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Elders Trailblaze in Vaccinations
Elders lead by example receiving COVID-19 vaccine
By Uinita Mauigoa (Native Hawaiian/Tongan)
Square portrait photo of Uinita Mauigoa

isdom of Elders serves as one of the integral foundational guides for the advancement and prosperity of all Alaska Native cultures.

The arrival of the COVID-19 vaccines coupled with the wisdom of Elders has contributed to a healthy start to a new chapter in the COVID-19 journey.

Southcentral Foundation (SCF) began administering the Pfizer and Moderna vaccines to both frontline health care personnel and Elders in December. As SCF received additional vaccine, all employees and enrolled beneficiaries ages 16 and older have been provided the opportunity to receive a COVID-19 vaccine.

With the arrival of the vaccines comes questions, reservations, and more questions. During this time, we’ve seen Elders trailblazing by taking the initiative to get vaccinated. It highlights an aspect critical in keeping Alaska Native cultures healthy and thriving: The wisdom of Elders.

Elder Winifred Augustine, who is a mother, shared her thoughts on her experience acquiring her vaccinations. She said she received the vaccine to give her family a peace of mind.

“My son and daughter should be happy now because they don’t have to worry about me so much anymore,” Winifred said.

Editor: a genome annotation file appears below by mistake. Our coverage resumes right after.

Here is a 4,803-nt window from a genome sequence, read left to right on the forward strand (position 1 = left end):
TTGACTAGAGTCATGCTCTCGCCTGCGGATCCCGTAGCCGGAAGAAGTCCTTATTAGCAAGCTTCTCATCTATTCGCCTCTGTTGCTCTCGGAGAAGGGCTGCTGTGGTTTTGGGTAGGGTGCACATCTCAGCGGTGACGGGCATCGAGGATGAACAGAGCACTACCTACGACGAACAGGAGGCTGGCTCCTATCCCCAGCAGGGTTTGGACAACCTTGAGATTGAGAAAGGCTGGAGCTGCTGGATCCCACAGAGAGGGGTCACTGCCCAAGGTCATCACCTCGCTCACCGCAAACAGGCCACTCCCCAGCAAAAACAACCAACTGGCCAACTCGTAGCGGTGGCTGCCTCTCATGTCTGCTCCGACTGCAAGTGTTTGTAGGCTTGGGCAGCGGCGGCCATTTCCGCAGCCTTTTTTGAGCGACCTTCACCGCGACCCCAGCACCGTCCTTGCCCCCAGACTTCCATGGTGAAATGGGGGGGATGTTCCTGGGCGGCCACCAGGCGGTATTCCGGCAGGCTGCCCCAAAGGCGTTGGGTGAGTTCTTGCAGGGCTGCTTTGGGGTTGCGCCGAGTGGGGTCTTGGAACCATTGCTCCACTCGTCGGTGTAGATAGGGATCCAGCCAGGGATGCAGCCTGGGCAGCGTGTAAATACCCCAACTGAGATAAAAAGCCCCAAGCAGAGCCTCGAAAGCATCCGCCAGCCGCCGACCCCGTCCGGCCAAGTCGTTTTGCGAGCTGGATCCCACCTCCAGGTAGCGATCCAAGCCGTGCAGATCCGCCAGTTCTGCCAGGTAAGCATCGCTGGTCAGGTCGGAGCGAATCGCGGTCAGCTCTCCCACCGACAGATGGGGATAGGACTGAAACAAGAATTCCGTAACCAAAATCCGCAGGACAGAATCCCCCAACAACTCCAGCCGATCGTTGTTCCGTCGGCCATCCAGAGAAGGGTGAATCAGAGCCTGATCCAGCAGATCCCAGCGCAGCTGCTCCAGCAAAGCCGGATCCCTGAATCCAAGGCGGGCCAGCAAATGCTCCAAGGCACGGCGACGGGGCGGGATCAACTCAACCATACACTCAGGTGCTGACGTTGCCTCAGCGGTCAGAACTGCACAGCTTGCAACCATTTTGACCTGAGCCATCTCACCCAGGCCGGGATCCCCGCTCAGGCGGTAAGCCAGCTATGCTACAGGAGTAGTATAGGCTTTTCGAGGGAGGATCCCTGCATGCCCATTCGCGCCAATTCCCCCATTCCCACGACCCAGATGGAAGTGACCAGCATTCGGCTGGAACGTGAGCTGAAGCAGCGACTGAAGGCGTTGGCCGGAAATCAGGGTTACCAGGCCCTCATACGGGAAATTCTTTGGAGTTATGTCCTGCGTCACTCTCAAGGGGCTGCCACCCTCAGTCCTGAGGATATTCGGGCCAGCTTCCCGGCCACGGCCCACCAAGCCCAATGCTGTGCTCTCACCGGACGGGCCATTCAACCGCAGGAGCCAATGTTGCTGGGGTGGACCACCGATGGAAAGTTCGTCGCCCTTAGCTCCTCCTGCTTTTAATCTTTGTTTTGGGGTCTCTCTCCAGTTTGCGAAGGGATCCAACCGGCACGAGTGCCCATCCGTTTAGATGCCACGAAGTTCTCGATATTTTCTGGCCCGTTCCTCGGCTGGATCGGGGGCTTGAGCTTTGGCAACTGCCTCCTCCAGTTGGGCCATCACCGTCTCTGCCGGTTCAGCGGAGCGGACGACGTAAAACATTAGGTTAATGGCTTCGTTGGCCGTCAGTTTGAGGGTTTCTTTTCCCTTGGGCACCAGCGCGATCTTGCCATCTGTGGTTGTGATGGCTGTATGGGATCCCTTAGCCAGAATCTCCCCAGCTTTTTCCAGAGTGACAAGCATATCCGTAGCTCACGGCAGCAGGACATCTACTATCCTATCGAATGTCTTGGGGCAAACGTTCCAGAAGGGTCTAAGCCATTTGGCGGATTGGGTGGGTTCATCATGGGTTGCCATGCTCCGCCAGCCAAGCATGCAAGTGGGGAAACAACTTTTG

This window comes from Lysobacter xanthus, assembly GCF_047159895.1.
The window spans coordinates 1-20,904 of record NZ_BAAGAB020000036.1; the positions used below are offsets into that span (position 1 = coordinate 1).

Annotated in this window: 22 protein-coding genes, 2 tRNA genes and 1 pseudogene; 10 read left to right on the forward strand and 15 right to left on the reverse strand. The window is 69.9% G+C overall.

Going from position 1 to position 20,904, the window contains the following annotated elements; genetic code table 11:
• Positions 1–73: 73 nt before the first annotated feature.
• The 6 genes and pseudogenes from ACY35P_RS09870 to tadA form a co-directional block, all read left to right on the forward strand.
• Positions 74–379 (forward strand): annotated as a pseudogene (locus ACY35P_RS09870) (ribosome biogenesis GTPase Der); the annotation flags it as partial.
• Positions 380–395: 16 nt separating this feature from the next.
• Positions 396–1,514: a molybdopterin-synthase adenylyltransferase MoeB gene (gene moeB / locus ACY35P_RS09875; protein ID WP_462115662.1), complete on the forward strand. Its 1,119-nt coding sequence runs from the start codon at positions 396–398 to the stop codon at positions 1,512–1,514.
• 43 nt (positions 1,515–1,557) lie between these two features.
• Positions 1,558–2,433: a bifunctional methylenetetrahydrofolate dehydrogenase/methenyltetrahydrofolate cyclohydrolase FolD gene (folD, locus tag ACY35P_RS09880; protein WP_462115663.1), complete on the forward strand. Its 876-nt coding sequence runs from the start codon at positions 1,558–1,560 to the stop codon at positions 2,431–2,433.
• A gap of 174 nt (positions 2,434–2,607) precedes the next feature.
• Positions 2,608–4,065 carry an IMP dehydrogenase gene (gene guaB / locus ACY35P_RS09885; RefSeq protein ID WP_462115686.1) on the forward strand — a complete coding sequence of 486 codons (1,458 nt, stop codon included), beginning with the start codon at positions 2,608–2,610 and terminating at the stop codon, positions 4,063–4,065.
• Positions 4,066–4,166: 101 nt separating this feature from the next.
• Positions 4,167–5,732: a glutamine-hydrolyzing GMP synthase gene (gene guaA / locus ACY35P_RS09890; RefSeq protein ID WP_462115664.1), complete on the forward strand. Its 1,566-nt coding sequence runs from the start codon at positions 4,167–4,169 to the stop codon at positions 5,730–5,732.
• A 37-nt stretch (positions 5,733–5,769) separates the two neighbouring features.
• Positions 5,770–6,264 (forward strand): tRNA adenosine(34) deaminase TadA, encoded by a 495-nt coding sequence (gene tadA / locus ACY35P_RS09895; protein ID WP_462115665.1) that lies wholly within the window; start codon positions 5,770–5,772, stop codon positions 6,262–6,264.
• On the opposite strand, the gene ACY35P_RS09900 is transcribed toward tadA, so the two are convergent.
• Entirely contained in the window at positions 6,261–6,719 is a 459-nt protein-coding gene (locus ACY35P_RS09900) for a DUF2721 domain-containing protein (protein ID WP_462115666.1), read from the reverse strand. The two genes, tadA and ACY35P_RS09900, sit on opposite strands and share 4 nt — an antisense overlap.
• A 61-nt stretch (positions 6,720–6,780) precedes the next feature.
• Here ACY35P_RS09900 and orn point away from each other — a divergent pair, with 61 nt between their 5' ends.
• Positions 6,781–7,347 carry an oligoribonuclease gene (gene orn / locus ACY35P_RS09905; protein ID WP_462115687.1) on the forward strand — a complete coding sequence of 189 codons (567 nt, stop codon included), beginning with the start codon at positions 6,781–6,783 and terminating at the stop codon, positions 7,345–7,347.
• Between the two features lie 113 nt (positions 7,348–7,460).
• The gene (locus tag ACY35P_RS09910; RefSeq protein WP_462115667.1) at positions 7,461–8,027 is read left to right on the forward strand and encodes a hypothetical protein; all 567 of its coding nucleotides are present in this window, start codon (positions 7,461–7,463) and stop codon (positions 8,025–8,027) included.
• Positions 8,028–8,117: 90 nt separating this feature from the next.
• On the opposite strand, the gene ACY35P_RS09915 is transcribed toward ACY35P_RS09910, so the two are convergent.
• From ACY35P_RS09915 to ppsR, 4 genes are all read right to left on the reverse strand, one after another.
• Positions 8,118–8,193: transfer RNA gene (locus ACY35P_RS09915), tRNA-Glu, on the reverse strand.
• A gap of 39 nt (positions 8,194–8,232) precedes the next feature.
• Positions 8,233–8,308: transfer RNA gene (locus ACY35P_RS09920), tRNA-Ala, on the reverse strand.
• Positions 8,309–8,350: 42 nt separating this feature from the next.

Naturally, there are a plethora of questions people have when it comes to the new vaccines. There are a few facts to keep in mind.

Though the vaccine has been shown to reduce chances of becoming seriously ill, it has not yet shown to completely prevent one from contracting COVID-19. For this reason, it is critical to continue to adhere to the precautions of wearing a mask, washing hands and physical distancing, even after receiving the vaccine.

It does take a few weeks for the body to build up immunity from the vaccine.  The first dose only provides some immunity and both Moderna and Pfizer vaccines require a second dose for maximum immunity. Skipping the second dose does not ensure maximum immunity. The second dose for Pfizer should be received 17-21 days after the first dose, while Moderna should be received after 28 days after the first dose. This ensures that the body is over 90% protected against becoming seriously ill should one contract COVID-19. Common side effects of COVID-19 vaccines include:

  • Pain and tenderness in muscles
  • Headache and dizziness
  • Mild flu-like symptoms
  • Fever
  • Feeling tired

Still with this list of mild side effects, many Elders are not deterred from receiving their vaccine.

Winifred shared that she understood some of her fellow Elders might have fears about reactions to the vaccine, but that they should not focus on the “what ifs.”

“I was a little sore, but that was it. Now I don’t have to worry so much,” Augustine said.

Augustine left some words of wisdom for those to keep in mind during the buzz of the arrival of the new vaccines. She emphasized that SCF providing her with a choice to become vaccinated was a huge benefit.

“Yes, it’s important, but it really is up to the individual. It is important that they know they have choice. People need to understand that. For those scared, maybe when things calm down, they will make the choice to get their vaccines, but it is up to them,” Augustine said.

Perhaps Augustine’s words provide comfort for those who may have reservations about getting vaccinated.

Much like the pulse of the Alaska Native drum, it is during times like this that we are reminded to stop and listen—to Elders—carefully and intently.